Earlier today, in federal court in Brooklyn, Michael Foder, a former detective employed by the New York City Police Department (NYPD) at the time of the charged conduct, pleaded guilty to one count of perjury in connection with false statements he made under oath during a criminal proceeding. The guilty plea was entered before United States District Judge Pamela K. Chen. When sentenced, Foder faces a statutory maximum of five years in prison and a fine of up to $250,000. Foder was arrested in February 2018 and resigned from the NYPD in August 2018.
Richard P. Donoghue, United States Attorney for the Eastern District of New York, William F. Sweeney, Jr., Assistant Director-in-Charge, Federal Bureau of Investigation, New York Field Office (FBI), and James P. O’Neill, Commissioner, NYPD, announced the guilty plea.
“The defendant admitted that he falsely testified at a pre-trial proceeding in federal court, a gross violation of the oath he took as a sworn witness and as a law enforcement officer who must be held to the highest standard of integrity,” stated United States Attorney Donoghue. “As demonstrated by Foder’s prosecution, this Office and our law enforcement partners are committed to holding accountable those who fail to respect the bedrock principle of truthful testimony upon which our justice system must depend.”
“As a former sworn NYPD detective, Michael Foder understood the solemnity of taking an oath,” stated FBI Assistant Director-in-Charge Sweeney. “Whether vowing to protect his community or vowing to tell the whole truth, both oaths held mutual significance. Yet, Foder blatantly disregarded this by committing perjury during a criminal proceeding. Upholding the rule of law, the FBI will equally investigate those who break federal laws, irrespective of their profession.”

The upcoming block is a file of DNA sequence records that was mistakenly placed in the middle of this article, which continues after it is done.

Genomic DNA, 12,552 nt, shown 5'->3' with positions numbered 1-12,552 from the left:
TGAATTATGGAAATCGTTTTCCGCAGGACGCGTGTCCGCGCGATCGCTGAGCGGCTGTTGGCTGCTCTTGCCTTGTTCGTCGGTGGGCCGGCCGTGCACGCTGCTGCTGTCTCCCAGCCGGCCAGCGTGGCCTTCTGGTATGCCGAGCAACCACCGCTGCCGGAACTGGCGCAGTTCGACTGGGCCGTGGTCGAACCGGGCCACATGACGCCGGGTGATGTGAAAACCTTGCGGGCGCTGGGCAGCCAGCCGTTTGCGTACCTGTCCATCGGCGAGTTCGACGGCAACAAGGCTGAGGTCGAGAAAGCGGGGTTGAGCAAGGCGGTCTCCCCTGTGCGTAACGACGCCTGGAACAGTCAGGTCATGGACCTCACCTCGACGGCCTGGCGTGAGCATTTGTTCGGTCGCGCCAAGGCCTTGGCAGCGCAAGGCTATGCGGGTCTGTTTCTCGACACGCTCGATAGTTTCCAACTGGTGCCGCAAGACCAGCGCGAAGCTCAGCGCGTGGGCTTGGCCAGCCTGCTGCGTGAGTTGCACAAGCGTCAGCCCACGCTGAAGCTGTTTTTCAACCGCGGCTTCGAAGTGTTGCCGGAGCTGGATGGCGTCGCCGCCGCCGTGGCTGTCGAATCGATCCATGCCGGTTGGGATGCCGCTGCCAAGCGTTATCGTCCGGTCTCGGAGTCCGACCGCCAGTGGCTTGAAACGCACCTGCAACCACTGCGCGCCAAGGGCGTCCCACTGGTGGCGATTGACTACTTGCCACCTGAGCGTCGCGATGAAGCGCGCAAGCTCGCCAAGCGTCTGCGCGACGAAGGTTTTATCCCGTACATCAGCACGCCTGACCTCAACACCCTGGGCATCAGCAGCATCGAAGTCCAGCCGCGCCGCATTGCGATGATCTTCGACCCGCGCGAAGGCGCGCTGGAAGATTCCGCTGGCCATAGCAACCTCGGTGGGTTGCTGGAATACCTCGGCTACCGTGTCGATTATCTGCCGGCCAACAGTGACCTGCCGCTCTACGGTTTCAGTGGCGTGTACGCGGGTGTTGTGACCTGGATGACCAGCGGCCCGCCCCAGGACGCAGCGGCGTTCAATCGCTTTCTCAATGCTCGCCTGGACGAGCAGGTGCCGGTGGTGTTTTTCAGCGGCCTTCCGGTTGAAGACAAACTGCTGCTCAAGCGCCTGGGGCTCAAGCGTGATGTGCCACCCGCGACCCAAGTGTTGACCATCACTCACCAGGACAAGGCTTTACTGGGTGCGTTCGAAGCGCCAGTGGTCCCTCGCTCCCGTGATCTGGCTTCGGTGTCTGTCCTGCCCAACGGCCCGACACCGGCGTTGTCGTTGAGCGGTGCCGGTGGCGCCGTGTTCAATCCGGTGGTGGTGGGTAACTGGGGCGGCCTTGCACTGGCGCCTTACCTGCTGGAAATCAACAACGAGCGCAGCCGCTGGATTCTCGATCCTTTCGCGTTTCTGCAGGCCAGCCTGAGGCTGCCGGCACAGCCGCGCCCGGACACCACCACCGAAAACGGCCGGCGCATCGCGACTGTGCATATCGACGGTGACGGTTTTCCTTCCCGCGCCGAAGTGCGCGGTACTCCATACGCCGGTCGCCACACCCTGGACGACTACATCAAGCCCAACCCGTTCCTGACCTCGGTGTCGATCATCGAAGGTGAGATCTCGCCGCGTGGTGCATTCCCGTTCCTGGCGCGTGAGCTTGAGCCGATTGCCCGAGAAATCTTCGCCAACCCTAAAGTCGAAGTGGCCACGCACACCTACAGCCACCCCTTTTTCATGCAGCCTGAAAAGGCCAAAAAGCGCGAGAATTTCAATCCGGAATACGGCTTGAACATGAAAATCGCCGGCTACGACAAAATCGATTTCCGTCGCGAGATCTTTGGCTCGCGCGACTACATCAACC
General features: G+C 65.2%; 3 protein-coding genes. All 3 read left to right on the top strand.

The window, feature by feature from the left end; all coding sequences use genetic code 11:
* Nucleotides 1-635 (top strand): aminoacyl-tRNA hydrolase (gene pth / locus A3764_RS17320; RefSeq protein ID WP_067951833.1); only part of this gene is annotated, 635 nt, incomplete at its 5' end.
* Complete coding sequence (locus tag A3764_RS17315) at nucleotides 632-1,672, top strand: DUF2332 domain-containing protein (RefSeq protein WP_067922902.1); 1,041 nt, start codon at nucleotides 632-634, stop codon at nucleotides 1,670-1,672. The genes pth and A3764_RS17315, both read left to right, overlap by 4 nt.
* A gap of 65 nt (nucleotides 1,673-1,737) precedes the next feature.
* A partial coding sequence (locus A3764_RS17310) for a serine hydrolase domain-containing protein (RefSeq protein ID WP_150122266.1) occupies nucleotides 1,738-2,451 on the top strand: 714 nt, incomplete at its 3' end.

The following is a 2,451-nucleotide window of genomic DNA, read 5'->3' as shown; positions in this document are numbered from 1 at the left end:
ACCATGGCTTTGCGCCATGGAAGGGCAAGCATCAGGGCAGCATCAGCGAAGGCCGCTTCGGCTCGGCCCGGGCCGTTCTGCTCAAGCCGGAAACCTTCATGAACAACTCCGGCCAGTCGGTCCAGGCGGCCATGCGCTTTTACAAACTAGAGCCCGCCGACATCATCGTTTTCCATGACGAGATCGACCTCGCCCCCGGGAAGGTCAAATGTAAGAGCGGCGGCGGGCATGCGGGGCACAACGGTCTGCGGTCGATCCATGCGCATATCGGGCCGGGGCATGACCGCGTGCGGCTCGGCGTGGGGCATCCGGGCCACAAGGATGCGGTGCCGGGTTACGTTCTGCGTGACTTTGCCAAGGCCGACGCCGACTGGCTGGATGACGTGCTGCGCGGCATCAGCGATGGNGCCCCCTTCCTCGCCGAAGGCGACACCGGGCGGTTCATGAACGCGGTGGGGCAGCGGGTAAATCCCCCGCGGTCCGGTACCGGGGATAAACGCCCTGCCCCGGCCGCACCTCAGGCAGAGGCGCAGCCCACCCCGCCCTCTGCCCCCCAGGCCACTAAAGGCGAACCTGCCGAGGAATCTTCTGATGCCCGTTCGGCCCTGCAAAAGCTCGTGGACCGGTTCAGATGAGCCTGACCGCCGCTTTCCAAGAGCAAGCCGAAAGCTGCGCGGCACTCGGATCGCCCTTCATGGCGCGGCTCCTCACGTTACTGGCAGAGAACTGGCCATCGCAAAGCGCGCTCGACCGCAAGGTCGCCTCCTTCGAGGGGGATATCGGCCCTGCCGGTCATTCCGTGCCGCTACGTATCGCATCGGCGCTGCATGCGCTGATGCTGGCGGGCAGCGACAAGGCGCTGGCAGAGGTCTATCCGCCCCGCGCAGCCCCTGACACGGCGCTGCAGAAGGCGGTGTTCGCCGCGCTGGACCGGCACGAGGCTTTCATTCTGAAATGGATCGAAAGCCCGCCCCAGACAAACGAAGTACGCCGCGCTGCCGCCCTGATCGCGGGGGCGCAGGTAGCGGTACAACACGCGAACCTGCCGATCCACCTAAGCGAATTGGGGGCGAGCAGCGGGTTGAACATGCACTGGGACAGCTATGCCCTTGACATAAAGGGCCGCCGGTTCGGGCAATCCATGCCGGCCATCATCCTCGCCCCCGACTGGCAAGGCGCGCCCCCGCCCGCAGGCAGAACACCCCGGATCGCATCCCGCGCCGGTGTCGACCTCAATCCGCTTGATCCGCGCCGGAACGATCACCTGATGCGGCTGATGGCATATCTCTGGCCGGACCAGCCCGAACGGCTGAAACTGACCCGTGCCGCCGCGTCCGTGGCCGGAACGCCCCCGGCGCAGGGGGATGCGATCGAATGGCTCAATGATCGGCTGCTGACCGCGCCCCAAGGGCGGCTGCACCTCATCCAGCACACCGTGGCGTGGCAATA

“It is imperative that New Yorkers are able to trust their police to tell the truth,” stated NYPD Commissioner O’Neill. “Police officers swear an oath to hold themselves accountable to the highest standards of ethics and integrity. And when they intentionally violate that promise, they tarnish the reputation of all good cops, make their jobs much more difficult, and erode the trust we have worked so hard to earn in all of our communities.”
According to court filings and facts presented during the guilty plea proceeding, Foder, then assigned to the 70th Precinct in Brooklyn, falsely testified under oath at a December 29, 2016 hearing in connection with a federal prosecution about when and how he showed photographs of two robbery suspects to a victim of a carjacking. Following the hearing, the government identified discrepancies in the photo array identifications, including when the identifications had occurred. Handwritten notations indicated that the photo arrays had been completed on November 27, 2015 and February 14, 2016, as Foder had testified. However, the photographs of fillers depicted in the photo arrays had been taken on dates subsequent to the dates Foder claimed he had shown them to the victim witness. Foder acknowledged during his plea allocution that his testimony about when he had administered the photo arrays was false.
The government’s case is being handled by the Office’s Public Integrity Section. Assistant United States Attorney Nathan Reilly is in charge of the prosecution.
Staten Island, NY
E.D.N.Y. Docket No. 18-CR-97 (PKC)
United States Attorney’s Office